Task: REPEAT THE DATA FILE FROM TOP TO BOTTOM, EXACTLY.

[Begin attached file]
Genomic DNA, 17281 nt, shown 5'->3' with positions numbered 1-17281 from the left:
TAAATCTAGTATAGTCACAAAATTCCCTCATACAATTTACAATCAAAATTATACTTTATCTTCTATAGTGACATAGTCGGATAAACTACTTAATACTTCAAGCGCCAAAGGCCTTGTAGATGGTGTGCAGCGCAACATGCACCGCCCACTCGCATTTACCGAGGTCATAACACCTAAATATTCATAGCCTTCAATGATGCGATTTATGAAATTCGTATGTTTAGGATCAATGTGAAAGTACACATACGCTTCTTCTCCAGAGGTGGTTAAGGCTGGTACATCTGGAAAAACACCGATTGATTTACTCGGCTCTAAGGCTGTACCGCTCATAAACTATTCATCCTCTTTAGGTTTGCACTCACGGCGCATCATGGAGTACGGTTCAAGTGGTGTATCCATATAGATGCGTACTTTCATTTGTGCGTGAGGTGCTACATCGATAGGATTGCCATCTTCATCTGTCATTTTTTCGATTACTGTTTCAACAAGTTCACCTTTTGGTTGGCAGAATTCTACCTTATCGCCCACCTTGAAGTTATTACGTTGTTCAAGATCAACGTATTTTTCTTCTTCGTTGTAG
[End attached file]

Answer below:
Genomic DNA, 17281 nt, shown 5'->3' with positions numbered 1-17281 from the left:
TAAATCTAGTATAGTCACAAAATTCCCTCATACAATTTACAATCAAAATTATACTTTATCTTCTATAGTGACATAGTCGGATAAACTACTTAATACTTCAAGCGCCAAAGGCCTTGTAGATGGTGTGCAGCGCAACATGCACCGCCCACTCGCATTTACCGAGGTCATAACACCTAAATATTCATAGCCTTCAATGATGCGATTTATGAAATTCGTATGTTTAGGATCAATGTGAAAGTACACATACGCTTCTTCTCCAGAGGTGGTTAAGGCTGGTACATCTGGAAAAACACCGATTGATTTACTCGGCTCTAAGGCTGTACCGCTCATAAACTATTCATCCTCTTTAGGTTTGCACTCACGGCGCATCATGGAGTACGGTTCAAGTGGTGTATCCATATAGATGCGTACTTTCATTTGTGCGTGAGGTGCTACATCGATAGGATTGCCATCTTCATCTGTCATTTTTTCGATTACTGTTTCAACAAGTTCACCTTTTGGTTGGCAGAATTCTACCTTATCGCCCACCTTGAAGTTATTACGTTGTTCAAGATCAACGTATTTTTCTTCTTCGTTGTAG